CESA, the Catering Equipment Suppliers Association warns distributors that big things are happening in kitchen ventilation, with a number of British and European documents and regulations either in draft or about to come in to force.
The Association is involved in several of them and says that the equipment supply chain needs to be aware of the changes in the pipeline.
Solid Fuel Burning Appliances
There has been a significant increase in the use of solid fuel for commercial cooking, notably charcoal grills, due to the flavour they deliver and the theatre they can provide.
However, following an incident of carbon monoxide poisoning in a building adjacent to a restaurant using a solid fuel appliance, the HSE is drafting a new guidance document.
It will cover the ventilation requirements and follows the HSE’s consultation with CESA, CEDA and the FCSI. A new draft will shortly be published. CESA has argued that the new advice needs to be incorporated into the current information sheet, rather than in a new, separate sheet, so that engineers only need refer to one document rather than several.
Interlocking and UP/19
By law gas fired commercial catering appliances must be equipped with a ventilation system and the system must contain an interlock which will cut off the gas supply or prevent the operation of the appliances in the event of the mechanical ventilation system failing.
New installations should not be fitted with an override function, as was permitted pre-2001. The Institute of Gas Engineers and Managers (IGEM) is preparing to publish UP/19, a document covering the ‘design and application of interlock devices used in association with gas appliance installations in commercial catering establishments.’
This follows the withdrawal of Catering Information Sheet 23, which gave technical guidance for engineers in respect of gas-fired catering equipment. UP/19 will also replace technical bulletin 140, and is at an advanced stage of drafting.
UP/19 is also expected to lead to a briefing guide which engineers can use in respect to parts-per-million readings in kitchens. It will also cover the special ventilation requirements related to gas-fired equipment.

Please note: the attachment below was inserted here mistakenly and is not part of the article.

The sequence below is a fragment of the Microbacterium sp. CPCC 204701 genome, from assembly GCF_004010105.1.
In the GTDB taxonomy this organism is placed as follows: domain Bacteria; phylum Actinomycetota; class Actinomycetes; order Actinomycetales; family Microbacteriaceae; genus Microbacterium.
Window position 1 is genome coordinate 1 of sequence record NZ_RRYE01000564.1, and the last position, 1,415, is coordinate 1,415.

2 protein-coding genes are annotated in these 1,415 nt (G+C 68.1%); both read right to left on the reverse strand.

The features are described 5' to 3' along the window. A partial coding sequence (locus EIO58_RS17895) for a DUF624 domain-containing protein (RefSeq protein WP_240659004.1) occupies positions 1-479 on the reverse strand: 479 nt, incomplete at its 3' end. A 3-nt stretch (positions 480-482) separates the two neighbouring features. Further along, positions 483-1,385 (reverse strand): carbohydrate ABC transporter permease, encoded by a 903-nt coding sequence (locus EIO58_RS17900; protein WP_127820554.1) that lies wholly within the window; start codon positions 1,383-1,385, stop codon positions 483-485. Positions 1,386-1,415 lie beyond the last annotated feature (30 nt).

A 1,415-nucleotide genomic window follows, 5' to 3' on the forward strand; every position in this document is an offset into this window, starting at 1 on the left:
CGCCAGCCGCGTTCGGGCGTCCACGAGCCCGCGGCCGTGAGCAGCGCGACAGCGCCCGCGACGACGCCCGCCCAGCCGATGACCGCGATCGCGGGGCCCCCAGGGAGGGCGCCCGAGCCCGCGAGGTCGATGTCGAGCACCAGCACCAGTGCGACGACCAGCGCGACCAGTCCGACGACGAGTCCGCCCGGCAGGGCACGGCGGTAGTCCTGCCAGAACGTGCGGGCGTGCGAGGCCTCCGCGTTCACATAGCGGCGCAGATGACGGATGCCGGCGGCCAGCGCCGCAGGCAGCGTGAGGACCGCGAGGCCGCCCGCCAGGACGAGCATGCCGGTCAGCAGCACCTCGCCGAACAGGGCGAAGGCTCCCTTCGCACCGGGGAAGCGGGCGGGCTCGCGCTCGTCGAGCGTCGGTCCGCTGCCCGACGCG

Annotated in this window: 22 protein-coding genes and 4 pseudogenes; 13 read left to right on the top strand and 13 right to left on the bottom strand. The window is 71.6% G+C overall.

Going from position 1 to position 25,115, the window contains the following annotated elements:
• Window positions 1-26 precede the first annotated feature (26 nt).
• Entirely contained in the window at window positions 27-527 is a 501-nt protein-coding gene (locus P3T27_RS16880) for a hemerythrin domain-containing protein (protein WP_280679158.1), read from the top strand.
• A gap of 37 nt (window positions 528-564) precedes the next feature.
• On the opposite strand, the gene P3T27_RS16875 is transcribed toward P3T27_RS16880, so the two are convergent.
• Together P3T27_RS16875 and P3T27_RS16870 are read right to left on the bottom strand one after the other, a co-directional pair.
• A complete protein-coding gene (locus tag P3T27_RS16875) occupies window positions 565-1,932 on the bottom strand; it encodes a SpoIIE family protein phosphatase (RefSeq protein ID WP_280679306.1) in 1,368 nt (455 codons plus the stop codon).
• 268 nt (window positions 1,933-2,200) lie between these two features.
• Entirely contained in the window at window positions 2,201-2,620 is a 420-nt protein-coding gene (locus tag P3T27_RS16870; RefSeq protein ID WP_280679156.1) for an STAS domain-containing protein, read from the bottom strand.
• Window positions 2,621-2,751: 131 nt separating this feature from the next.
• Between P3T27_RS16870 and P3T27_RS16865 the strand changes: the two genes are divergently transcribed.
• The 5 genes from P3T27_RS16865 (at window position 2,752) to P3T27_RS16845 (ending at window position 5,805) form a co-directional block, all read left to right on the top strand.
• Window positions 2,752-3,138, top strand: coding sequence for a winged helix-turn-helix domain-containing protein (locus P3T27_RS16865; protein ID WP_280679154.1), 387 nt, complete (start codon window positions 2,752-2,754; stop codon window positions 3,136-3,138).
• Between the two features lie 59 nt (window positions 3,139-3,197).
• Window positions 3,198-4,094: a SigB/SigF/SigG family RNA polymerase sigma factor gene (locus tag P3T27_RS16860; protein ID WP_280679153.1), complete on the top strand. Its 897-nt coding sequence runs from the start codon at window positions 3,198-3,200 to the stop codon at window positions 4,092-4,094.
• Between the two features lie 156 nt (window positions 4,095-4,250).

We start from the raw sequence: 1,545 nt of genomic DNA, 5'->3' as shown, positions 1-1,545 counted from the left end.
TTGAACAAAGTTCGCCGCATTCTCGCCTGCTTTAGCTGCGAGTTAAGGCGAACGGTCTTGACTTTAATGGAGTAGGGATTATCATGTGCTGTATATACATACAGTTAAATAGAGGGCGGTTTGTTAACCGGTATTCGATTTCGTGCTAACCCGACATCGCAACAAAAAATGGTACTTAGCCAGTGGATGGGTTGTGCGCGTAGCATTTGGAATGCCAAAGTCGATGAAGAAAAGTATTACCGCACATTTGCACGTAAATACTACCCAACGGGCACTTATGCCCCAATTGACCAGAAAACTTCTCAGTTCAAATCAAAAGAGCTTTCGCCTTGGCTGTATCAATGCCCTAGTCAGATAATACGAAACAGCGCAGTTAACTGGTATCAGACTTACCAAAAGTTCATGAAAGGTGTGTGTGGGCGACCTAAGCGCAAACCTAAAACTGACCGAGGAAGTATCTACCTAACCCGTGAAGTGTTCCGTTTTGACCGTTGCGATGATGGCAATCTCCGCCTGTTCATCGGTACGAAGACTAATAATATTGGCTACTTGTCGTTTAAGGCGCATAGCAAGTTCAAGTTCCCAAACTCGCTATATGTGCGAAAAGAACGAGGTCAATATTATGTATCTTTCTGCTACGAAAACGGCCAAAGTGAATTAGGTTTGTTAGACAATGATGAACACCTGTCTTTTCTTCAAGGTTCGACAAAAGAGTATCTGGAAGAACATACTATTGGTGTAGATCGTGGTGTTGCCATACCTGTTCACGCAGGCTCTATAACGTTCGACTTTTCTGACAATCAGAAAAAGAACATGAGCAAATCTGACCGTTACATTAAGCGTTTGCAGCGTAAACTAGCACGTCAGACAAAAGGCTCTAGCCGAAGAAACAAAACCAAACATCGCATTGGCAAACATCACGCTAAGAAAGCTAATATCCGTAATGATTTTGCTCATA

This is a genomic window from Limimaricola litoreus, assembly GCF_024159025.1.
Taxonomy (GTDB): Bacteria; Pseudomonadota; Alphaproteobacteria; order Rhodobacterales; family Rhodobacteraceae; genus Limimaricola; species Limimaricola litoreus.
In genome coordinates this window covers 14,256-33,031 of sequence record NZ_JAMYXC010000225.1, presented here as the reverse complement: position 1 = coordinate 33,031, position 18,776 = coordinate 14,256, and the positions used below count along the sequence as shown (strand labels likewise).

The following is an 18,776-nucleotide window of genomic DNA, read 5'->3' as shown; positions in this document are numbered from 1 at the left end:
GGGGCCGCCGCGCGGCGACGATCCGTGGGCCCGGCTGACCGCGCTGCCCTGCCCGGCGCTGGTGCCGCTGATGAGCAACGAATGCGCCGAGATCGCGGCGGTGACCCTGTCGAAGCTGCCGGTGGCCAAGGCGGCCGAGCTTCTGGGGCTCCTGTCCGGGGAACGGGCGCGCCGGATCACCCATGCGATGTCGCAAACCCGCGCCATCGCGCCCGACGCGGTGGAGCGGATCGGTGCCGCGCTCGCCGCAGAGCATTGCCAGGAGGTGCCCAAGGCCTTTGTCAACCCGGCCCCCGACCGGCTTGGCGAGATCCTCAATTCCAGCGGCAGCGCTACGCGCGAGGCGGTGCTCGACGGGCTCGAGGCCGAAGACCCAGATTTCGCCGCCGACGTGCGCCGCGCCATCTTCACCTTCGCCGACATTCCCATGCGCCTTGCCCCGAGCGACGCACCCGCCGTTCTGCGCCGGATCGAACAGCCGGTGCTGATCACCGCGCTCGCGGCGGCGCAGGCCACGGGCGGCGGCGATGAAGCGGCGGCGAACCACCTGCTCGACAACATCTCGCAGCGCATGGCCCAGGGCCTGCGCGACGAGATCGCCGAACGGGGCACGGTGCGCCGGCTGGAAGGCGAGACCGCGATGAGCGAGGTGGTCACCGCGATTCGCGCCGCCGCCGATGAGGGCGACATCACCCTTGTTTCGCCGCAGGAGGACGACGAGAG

British Standard BS6173 specifies the requirements of the installation, servicing and maintenance of new and previously used gas fired catering appliances in catering establishments, burning 2nd or 3rd family gases. As part of the five year review into British Standards, the revision to BS6173 will come in autumn 2014.
The document gives guidance on the requirement for an interlock between a kitchen ventilation system and the gas supply, should there be a failure in the ventilation system.
It is not applicable to LPG catering installations, where appliances are sited temporarily in the open air, or in marquees or tents, or to LPG installations in mobile catering vehicles. It is not intended to apply to domestic premises or installations.
European Ventilation Systems Standard
CEN is the European Committee for Standardisation. CEN’s technical committee (TC) 156 has told CESA that the draft document prEN 16282 Parts 1-9, which covers the Kitchen Ventilation Systems Standard, will shortly be sent for a second public enquiry. This follows a significant number of amendments to the first document.
A working group (WG14) within CEN TC 156 is responsible for the production of the standard and comprises representatives from France, the UK and Germany.
The Kitchen Ventilation Systems Standard was initiated in 2004. The nine separate parts of the Standard, developed by the working group, are:
• General requirements
• Ventilated ceilings
• Air inlets and outlets
• Air ducts
• Aerosol separators
• Fire suppression systems
• Treatment of cooking fumes
• Capture and containment performance of extraction systems.
The eventual standard will be non-harmonised.
For more information on CESA visit www.cesa.org.uk